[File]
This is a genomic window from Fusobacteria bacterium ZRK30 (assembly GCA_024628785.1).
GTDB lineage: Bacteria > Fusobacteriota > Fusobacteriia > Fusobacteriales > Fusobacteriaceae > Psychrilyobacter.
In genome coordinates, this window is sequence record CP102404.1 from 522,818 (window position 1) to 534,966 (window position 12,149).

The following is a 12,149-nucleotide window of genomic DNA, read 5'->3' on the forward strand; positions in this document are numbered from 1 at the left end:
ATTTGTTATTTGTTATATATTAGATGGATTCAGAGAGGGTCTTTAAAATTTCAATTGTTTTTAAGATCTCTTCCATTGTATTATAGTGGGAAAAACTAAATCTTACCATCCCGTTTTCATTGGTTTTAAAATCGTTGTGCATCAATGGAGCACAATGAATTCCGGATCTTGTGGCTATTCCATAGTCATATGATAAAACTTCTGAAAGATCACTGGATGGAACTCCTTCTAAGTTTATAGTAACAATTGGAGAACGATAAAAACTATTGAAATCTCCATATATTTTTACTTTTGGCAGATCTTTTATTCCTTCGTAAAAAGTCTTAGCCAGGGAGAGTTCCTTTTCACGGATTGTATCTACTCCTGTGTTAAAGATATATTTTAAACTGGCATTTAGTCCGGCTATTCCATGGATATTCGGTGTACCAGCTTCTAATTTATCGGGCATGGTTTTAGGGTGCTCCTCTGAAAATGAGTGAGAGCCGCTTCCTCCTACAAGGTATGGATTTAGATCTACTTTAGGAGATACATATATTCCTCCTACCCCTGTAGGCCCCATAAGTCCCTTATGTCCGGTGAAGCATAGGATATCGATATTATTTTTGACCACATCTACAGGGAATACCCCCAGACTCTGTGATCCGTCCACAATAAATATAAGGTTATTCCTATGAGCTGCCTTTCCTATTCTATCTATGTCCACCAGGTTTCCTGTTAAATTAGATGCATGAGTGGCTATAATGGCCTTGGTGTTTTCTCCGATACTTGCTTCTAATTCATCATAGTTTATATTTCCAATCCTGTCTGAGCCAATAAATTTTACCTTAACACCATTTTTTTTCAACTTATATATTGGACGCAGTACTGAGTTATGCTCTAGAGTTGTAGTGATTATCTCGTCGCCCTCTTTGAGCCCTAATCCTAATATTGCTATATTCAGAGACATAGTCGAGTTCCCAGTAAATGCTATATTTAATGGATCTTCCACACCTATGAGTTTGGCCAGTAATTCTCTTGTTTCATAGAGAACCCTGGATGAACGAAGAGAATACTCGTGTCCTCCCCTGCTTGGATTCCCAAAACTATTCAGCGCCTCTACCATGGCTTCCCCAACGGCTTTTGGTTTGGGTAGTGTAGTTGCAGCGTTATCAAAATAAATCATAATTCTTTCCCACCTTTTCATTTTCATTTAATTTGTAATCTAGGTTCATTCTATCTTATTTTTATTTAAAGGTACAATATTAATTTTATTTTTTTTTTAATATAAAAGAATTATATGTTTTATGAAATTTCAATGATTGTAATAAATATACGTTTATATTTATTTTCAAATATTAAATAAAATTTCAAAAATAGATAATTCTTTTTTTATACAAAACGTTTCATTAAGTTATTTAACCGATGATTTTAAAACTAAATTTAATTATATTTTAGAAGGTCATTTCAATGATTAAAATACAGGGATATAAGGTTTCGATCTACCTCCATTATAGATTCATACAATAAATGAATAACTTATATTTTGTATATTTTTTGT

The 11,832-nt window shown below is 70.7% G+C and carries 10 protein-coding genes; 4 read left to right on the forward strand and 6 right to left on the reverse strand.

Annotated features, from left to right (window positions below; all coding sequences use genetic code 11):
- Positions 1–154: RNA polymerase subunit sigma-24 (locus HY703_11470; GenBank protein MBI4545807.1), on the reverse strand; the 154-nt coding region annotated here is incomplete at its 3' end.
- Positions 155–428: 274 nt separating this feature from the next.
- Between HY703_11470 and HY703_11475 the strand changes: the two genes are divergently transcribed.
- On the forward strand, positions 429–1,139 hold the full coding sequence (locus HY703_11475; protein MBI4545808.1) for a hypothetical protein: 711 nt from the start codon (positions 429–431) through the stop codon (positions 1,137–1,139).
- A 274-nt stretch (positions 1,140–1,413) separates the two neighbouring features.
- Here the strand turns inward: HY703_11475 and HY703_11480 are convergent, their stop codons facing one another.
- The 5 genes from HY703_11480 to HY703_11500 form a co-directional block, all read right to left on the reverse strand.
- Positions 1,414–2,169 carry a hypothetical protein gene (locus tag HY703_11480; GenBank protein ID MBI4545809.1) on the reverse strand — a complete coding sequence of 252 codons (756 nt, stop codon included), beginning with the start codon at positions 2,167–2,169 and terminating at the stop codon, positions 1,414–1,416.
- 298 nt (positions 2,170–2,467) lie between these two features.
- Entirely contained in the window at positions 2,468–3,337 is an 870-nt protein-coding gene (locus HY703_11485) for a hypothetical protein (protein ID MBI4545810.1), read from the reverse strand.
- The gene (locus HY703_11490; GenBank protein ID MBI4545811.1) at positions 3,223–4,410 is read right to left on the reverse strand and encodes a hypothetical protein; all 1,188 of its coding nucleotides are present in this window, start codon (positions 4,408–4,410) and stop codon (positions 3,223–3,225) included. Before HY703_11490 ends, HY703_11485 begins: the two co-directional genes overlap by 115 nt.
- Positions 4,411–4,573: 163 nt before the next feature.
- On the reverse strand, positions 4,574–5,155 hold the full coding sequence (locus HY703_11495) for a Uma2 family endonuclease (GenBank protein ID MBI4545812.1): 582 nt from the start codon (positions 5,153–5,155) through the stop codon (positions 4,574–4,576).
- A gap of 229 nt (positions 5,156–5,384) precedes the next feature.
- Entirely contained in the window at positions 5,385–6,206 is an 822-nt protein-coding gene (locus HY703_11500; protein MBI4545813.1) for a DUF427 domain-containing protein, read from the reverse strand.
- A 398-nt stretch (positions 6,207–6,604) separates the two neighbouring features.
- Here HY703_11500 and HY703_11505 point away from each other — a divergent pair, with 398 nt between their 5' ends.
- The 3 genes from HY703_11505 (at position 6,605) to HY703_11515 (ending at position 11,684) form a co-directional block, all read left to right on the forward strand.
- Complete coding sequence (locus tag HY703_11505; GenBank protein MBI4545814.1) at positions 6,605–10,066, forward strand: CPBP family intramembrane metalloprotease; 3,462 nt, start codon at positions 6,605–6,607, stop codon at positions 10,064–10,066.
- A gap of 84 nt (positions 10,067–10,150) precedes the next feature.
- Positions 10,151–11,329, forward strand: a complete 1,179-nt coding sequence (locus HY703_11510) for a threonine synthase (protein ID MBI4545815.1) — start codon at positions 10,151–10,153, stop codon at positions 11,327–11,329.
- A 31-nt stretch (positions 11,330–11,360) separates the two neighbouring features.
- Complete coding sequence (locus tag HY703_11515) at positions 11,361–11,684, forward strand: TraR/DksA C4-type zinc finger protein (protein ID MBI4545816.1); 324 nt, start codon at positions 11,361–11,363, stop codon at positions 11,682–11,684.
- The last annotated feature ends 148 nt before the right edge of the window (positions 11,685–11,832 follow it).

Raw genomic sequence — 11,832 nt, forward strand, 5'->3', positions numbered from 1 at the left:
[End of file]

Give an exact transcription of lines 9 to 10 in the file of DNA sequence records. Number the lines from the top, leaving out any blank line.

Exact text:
- Positions 155–428: 274 nt separating this feature from the next.
- Between HY703_11470 and HY703_11475 the strand changes: the two genes are divergently transcribed.